That brings us to this week, when NDP leader Marit Stiles finally announced that she would eject Jama from caucus for the aforementioned “unsafe work environment” and the undermining of “collective work.” In the same session, the PC party supported the censure motion, which would prevent the Speaker from recognizing Jama until she apologizes publicly and on screen. The NDP dissented; the Liberal Party abstained. The vote count was 63 to 23.

While it seems commonsensical that a parliamentary motion preventing an elected member from speaking, and even compelling her public apology as a condition precedent for doing so, carries free speech implications, the reality is more complicated. The idiosyncrasies of parliamentary privilege—a doctrine developed as a hedge against authoritarianism—mean that while Jama may have a moral claim that her right to free speech has been violated, she has no such legal claim.

Parliamentary privilege is the idea that legislators bear inherent privileges, which courts cannot review or interfere with. Parliamentary privilege covers an expansive swath of activity, including the power of legislatures to regulate their own internal affairs and the power to discipline their members as they see fit.

As Justice Fregeau noted in Alford v Canada, a 2022 case brought by law professor Ryan Alford challenging provisions of a federal act for encroaching on parliamentary privilege:

[t]he effect of a matter falling within the scope of parliamentary privilege is that its exercise cannot be reviewed by any external body, including a court…parliamentary privilege recognizes Parliament’s exclusive jurisdiction to deal with complaints within its privileged sphere of activity, thus providing immunity from judicial review.

This means neither Jama’s statements nor her colleagues’ chosen actions in addressing them could be challenged in a court. 

Another recent example of the bright line of parliamentary privilege shielding a legislator’s actions from judicial review was Ontario Premier Doug Ford’s 2022 refusal to testify after being summoned to give evidence at the Public Order Emergency Commission, despite almost certainly possessing relevant evidence about the response to the Ottawa convoy protests. Whatever the political consequences, the court decided that as a sitting member of the legislature, his decision was immunized from judicial review while the legislature was in session.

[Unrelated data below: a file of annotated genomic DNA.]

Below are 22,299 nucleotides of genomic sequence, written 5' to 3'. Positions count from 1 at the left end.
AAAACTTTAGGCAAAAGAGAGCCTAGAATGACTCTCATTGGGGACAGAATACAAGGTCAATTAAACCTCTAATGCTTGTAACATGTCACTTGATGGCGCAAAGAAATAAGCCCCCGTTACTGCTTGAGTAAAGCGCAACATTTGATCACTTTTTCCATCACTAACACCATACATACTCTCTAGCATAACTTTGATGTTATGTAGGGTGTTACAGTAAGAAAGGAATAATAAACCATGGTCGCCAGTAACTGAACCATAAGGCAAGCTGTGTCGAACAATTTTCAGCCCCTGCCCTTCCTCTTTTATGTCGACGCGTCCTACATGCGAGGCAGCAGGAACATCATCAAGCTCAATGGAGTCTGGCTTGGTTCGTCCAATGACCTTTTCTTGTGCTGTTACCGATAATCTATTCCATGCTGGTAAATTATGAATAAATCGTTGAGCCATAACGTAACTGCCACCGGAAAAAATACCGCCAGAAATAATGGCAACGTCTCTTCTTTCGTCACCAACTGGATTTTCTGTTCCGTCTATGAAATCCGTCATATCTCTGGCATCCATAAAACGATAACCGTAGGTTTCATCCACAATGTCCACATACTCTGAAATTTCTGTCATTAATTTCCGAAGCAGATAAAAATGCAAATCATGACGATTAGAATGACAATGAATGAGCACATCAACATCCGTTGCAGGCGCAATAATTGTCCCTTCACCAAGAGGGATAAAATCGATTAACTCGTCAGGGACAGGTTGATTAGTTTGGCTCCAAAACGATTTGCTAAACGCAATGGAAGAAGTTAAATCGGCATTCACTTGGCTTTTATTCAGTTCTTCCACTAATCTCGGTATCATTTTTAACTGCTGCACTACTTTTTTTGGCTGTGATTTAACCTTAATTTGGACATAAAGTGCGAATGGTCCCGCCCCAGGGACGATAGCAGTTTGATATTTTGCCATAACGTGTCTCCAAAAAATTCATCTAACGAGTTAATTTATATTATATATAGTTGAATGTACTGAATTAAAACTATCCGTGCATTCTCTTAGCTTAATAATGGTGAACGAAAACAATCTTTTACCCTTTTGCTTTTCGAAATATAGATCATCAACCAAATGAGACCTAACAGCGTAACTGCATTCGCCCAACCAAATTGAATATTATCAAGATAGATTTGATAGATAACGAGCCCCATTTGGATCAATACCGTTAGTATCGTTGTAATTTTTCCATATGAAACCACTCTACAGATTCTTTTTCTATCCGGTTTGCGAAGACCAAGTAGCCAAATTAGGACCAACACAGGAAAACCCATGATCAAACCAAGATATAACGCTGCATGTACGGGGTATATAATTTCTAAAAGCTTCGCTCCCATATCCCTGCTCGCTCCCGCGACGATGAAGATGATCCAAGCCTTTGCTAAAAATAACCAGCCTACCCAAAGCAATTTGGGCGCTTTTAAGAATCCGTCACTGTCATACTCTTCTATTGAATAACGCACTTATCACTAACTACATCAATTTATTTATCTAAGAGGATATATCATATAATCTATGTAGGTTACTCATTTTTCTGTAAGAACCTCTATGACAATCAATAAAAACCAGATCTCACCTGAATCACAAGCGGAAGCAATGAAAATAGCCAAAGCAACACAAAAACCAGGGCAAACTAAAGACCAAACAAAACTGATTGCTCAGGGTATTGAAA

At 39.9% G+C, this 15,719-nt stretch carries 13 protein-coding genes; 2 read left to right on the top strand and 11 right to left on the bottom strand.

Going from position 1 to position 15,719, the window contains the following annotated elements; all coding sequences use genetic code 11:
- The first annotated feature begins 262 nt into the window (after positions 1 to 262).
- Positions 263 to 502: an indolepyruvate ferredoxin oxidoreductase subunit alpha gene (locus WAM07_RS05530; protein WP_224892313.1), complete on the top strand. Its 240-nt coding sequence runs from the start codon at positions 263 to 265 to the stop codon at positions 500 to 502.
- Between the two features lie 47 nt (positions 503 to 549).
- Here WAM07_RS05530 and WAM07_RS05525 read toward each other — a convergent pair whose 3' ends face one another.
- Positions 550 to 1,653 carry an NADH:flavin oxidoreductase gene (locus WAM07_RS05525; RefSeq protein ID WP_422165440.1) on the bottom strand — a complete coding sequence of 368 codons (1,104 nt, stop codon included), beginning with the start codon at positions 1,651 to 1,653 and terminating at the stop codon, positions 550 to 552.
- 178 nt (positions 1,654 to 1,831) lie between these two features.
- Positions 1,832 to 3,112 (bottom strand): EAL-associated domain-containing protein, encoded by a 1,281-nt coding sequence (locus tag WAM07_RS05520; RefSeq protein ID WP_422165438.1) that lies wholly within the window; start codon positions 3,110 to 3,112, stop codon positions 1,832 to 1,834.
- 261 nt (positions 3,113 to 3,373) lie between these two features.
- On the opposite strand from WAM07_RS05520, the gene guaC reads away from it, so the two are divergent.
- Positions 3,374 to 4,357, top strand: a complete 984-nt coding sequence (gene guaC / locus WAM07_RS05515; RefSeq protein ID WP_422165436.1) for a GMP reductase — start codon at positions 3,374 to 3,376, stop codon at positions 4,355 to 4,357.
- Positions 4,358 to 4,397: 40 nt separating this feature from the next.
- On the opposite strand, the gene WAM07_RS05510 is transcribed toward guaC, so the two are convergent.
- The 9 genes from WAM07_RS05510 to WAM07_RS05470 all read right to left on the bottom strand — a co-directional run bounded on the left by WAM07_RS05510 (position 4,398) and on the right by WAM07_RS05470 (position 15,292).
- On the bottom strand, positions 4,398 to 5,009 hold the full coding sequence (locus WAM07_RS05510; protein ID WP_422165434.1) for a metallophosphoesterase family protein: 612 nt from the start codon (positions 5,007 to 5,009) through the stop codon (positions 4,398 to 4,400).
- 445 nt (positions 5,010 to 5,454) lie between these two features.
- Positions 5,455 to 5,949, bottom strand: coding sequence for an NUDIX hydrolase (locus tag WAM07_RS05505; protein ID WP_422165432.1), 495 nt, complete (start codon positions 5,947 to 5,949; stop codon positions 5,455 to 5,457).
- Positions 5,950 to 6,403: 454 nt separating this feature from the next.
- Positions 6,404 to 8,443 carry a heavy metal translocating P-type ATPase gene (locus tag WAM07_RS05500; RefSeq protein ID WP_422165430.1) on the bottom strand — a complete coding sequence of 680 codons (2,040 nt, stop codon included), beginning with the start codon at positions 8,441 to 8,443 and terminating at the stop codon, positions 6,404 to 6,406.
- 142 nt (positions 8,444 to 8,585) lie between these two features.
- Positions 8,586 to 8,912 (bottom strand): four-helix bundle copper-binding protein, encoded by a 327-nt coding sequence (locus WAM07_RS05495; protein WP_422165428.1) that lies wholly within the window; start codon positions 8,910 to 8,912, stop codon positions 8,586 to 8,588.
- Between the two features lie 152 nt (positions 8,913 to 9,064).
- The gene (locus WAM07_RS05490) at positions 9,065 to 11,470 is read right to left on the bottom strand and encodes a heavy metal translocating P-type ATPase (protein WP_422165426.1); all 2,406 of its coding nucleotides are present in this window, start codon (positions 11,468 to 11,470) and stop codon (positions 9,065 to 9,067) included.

Parliamentary privilege historically evolved as a shield against the improper meddling of the executive—in particular, zealous kings and queens. For example, in 1629, King Charles I ordered two parliamentarians imprisoned for alleged seditious statements made in Parliament. Parliamentary privilege evolved in response to executive overreaches like this because for Parliament to effectively act as a prophylactic against totalitarian rulers, parliamentarians had to be free to speak their minds without fear of reprisal from the Crown.

These rules appear to jostle uncomfortably with the (correct) proposition that the Constitution is the supreme law of Canada. However, Parliamentary privilege and Charter rights including the right to freedom of expression are both parts of the constitution. In Nova Scotia v. New Brunswick Broadcasting, where journalists challenged a ban on video cameras in the legislature as a violation of their free expression rights, Justice McLachlin explained that it is a “basic rule” that one part of the Constitution cannot be abrogated or diminished by another part of the Constitution (and thus the legislature’s decision to forbid recording could not be reviewed by a court).

Though all Canadians enjoy the right to not have our speech censored directly or indirectly by government action, this doesn’t mean parliamentarians can’t be subject to discipline from the legislature or their party. Bluntly, the right to free speech does not equal a right to speak in a session of the legislature.

Legality aside, even if the legislature has full purview to censure Jama by way of motion, that doesn’t mean they ought to. Silencing Jama is likely to render her a heroine for progressives and provoke sympathy that she doesn’t deserve. The optics of a young Black woman made the whipping girl of Queen’s Park by its old, white, ham-fisted leader Doug Ford are not good. Instead, Queen’s Park should let Jama continue to spout her apparent apologias for terror and let voters express their disapproval of them at the next election.